3) Finally, the emphasis on conversion usually mitigates the effects of salvation to the distant future.  You made the decision now, but you won’t feel the effects of it until after death in an eternal other-worldly bliss.  Salvation = going to heaven when you die and nothing more.  No wonder we have so many youth who don’t feel like they are required to live a Christian lifestyle!

Now, to the heart of the matter.  I think one of the ways we can correct this issue is by intentionally changing our language.  If there is anything I have leaned through studying theology, it is that what we say and how we say it is infinitely important.  Therefore, we must start by crafting a better, more nuanced definition of salvation.  For that definition, I humbly supply the words of Stanley Hauerwas here, who has summed up redemption/salvation quite beautifully:

“To be redeemed…is nothing less than to learn to place ourselves in God’s history, to be part of God’s people.  To locate ourselves within that history and people does not mean we must have some special experience of personal salvation.  Redemption, rather, is a change in which we accept the invitation to become part of God’s kingdom, a kingdom through which we acquire a character befitting one who has heard God’s call.” – Stanley Hauerwas, The Peaceable Kingdom

Salvation is not acceptance of Jesus “in your heart”.  Salvation is accepting an invitation to be a part of God’s kingdom.  It then follows that by becoming a citizen of God’s kingdom, we must reject all other things that demand ultimate loyalty from us. To be a Christian means we have given ultimate allegiance to the Father, Son and Holy Spirit.

Now what would happen if we started using this language in our churches and high schools? Framed in this way we communicate that you are saved for a purpose.  We have a job to do in this world that continues the kingdom work Jesus started.  We must resist the false accusation that this kind of salvation is works-based.  Let us not resurrect old debates about free grace vs. lordship salvation.  What Hauerwas offers is a robust, Biblical alternative.  Salvation means we believe that God’s story, told through the scriptures and creation, is the story that helps us see the world as it truly is.  Not only this, but we have been invited to be transformed by that story and participate in the plot!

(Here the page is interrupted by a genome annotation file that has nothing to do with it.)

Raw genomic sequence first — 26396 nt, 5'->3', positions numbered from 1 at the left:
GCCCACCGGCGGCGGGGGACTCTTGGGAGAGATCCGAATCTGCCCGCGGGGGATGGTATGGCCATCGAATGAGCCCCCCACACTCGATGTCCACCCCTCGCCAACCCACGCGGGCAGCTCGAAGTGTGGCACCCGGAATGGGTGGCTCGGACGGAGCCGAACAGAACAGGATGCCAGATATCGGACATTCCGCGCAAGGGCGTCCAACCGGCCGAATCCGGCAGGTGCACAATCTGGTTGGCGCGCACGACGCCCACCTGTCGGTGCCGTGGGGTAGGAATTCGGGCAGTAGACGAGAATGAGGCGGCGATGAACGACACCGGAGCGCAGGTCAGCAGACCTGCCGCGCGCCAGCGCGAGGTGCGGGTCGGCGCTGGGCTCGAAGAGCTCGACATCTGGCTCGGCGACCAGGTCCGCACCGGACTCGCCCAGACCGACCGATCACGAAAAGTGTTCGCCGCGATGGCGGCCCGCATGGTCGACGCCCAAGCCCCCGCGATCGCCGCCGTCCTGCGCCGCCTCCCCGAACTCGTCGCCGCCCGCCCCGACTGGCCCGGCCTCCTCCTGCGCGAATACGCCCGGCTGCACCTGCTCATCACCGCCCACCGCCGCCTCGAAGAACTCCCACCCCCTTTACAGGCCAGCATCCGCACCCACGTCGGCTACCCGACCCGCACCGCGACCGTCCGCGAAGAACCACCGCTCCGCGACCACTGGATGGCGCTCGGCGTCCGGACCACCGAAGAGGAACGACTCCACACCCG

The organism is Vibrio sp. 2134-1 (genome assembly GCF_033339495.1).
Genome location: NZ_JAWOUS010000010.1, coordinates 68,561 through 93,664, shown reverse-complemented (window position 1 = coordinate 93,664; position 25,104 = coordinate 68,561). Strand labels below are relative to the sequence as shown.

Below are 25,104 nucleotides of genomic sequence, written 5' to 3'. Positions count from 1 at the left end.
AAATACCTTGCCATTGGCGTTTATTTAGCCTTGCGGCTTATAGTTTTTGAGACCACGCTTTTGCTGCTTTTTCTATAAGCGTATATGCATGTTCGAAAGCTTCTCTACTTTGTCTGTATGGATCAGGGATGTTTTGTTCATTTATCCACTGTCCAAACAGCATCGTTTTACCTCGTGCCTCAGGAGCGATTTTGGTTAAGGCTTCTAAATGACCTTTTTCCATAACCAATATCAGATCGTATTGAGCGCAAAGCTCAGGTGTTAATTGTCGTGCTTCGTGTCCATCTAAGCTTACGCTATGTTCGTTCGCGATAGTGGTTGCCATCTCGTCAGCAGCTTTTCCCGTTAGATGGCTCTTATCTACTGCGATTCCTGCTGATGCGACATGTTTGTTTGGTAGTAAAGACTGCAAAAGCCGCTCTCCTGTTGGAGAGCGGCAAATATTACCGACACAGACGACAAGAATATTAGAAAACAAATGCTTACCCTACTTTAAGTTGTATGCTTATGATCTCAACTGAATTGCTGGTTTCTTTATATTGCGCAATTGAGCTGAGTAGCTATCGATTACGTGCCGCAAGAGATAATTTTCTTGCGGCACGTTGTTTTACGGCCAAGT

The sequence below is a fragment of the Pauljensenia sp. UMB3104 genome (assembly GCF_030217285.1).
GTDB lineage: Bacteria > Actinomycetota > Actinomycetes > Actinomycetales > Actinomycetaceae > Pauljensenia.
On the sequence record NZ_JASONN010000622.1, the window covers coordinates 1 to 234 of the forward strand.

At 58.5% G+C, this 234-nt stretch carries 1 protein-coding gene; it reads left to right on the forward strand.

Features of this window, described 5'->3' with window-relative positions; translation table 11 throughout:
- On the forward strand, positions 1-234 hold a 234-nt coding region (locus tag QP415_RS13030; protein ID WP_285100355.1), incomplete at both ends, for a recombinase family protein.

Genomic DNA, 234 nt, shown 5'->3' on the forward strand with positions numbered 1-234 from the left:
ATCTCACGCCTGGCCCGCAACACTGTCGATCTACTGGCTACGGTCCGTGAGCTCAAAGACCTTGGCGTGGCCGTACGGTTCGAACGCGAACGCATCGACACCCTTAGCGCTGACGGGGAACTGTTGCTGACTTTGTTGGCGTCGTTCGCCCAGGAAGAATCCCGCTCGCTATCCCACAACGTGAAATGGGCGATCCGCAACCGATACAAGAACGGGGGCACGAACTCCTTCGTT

QOTD: Richard Hays on Reconciling the Moral Visions of OT and NT Texts

From Richard B. Hays, Moral Vision of the New Testament: A Contemporary Introduction to New Testament Ethics (pp.336-337):

“…the New Testament’s witness is finally normative.  If irreconcilable tensions exist between the moral vision of the New Testament and that of particular Old Testament texts, the New Testament vision trumps the Old Testament.  Just as the New Testament texts render judgments superseding the Old Testament requirements of circumcision and dietary laws, just as the New Testament’s forbidding of divorce supersedes the Old Testament’s permission of it, so also Jesus’ explicit teaching and example of nonviolence reshapes our understanding of God and of the covenant community in such a way that killing enemies is no longer a justifiable option.  The sixth antithesis of the Sermon on the Mount marks the hermeneutical watershed.  As we have noted, the Old Testament distinguishes the obligation of loving the neighbor (that is, the fellow Israelite) from the response to enemies: ‘[B]ut I say to you, Love your enemies and pray for those who persecute you, so that you may be children of your Father in heaven.’  Once that word has been spoken to us and perfectly embodied in the story of Jesus’ life and death, we cannot appeal back to Samuel as a counterexample to Jesus.  Everything is changed by the cross and resurrection.  We now live in a situation in which we confess that ‘in Christ God was reconciling the world to himself, not counting their trespasses against them, and entrusting the message of reconciliation to us’ (2 Cor. 5:19).  Those who have been entrusted with such a message will read the Old Testament in such a way that its portrayals of God’s mercy and eschatological restoration of the world will take precedence over its stories of justified violence.”